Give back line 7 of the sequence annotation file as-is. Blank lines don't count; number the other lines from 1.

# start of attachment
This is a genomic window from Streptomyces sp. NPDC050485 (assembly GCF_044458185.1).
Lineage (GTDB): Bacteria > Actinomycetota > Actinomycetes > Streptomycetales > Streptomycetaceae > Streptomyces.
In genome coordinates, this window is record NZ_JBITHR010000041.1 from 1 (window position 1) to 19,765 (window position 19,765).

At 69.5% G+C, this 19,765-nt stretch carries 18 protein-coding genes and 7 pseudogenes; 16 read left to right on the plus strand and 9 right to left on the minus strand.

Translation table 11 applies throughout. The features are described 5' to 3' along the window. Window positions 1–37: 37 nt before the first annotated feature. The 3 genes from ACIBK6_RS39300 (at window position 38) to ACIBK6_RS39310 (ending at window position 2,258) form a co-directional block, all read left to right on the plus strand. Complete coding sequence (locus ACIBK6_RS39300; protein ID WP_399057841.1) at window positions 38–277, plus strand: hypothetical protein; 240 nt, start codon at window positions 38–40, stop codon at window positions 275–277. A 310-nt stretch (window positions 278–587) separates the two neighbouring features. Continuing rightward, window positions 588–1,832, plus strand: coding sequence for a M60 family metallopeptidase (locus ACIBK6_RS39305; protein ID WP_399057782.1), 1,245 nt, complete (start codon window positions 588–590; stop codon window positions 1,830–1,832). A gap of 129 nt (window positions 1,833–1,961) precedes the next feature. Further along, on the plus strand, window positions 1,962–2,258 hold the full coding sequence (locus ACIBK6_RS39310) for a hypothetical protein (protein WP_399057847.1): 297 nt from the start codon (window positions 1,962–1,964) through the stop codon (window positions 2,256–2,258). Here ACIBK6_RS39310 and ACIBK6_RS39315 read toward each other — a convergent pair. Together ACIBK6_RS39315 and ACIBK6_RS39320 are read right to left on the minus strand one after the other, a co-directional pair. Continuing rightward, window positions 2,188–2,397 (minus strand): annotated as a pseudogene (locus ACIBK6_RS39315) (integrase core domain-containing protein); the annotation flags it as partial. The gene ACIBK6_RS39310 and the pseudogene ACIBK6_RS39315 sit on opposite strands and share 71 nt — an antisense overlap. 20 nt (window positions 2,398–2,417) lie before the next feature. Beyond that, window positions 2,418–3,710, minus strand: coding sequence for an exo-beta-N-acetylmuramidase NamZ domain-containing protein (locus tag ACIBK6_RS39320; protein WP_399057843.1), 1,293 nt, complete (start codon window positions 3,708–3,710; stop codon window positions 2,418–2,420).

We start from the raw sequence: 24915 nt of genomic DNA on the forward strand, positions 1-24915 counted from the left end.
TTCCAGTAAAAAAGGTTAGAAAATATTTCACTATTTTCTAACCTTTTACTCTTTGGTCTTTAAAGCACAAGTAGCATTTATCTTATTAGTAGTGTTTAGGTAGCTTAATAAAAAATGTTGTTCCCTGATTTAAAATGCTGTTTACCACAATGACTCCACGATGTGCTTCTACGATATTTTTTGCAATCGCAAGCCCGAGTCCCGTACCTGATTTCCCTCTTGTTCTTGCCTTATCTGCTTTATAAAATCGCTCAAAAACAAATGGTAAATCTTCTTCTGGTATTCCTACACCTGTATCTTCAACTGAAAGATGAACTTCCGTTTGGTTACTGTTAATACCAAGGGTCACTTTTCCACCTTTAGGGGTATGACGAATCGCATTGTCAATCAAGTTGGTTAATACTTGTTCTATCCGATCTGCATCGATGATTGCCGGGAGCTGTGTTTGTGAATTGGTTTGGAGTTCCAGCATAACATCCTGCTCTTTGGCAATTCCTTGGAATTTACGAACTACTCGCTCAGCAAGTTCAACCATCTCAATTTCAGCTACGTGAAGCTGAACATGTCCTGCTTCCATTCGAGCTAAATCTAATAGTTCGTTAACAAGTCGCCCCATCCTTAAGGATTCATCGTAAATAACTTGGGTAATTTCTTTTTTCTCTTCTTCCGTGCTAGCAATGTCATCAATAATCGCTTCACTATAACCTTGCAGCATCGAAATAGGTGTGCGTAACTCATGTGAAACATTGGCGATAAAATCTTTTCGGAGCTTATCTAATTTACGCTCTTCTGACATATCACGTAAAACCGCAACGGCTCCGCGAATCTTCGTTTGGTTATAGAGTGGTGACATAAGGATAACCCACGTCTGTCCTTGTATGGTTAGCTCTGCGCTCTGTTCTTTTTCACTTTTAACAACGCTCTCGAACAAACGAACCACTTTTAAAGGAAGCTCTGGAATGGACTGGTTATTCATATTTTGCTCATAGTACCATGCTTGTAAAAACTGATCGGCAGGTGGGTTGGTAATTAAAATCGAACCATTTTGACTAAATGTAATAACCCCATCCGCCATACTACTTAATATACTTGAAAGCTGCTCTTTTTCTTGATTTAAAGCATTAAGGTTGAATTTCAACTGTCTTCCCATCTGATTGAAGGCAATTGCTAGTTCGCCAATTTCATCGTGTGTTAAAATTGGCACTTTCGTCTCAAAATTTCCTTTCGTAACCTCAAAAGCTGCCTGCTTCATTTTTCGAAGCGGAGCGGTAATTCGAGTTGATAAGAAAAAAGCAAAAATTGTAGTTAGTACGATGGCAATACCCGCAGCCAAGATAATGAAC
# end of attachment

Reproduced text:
TTCCAGTAAAAAAGGTTAGAAAATATTTCACTATTTTCTAACCTTTTACTCTTTGGTCTTTAAAGCACAAGTAGCATTTATCTTATTAGTAGTGTTTAGGTAGCTTAATAAAAAATGTTGTTCCCTGATTTAAAATGCTGTTTACCACAATGACTCCACGATGTGCTTCTACGATATTTTTTGCAATCGCAAGCCCGAGTCCCGTACCTGATTTCCCTCTTGTTCTTGCCTTATCTGCTTTATAAAATCGCTCAAAAACAAATGGTAAATCTTCTTCTGGTATTCCTACACCTGTATCTTCAACTGAAAGATGAACTTCCGTTTGGTTACTGTTAATACCAAGGGTCACTTTTCCACCTTTAGGGGTATGACGAATCGCATTGTCAATCAAGTTGGTTAATACTTGTTCTATCCGATCTGCATCGATGATTGCCGGGAGCTGTGTTTGTGAATTGGTTTGGAGTTCCAGCATAACATCCTGCTCTTTGGCAATTCCTTGGAATTTACGAACTACTCGCTCAGCAAGTTCAACCATCTCAATTTCAGCTACGTGAAGCTGAACATGTCCTGCTTCCATTCGAGCTAAATCTAATAGTTCGTTAACAAGTCGCCCCATCCTTAAGGATTCATCGTAAATAACTTGGGTAATTTCTTTTTTCTCTTCTTCCGTGCTAGCAATGTCATCAATAATCGCTTCACTATAACCTTGCAGCATCGAAATAGGTGTGCGTAACTCATGTGAAACATTGGCGATAAAATCTTTTCGGAGCTTATCTAATTTACGCTCTTCTGACATATCACGTAAAACCGCAACGGCTCCGCGAATCTTCGTTTGGTTATAGAGTGGTGACATAAGGATAACCCACGTCTGTCCTTGTATGGTTAGCTCTGCGCTCTGTTCTTTTTCACTTTTAACAACGCTCTCGAACAAACGAACCACTTTTAAAGGAAGCTCTGGAATGGACTGGTTATTCATATTTTGCTCATAGTACCATGCTTGTAAAAACTGATCGGCAGGTGGGTTGGTAATTAAAATCGAACCATTTTGACTAAATGTAATAACCCCATCCGCCATACTACTTAATATACTTGAAAGCTGCTCTTTTTCTTGATTTAAAGCATTAAGGTTGAATTTCAACTGTCTTCCCATCTGATTGAAGGCAATTGCTAGTTCGCCAATTTCATCGTGTGTTAAAATTGGCACTTTCGTCTCAAAATTTCCTTTCGTAACCTCAAAAGCTGCCTGCTTCATTTTTCGAAGCGGAGCGGTAATTCGAGTTGATAAGAAAAAAGCAAAAATTGTAGTTAGTACGATGGCAATACCCGCAGCCAAGATAATGAAC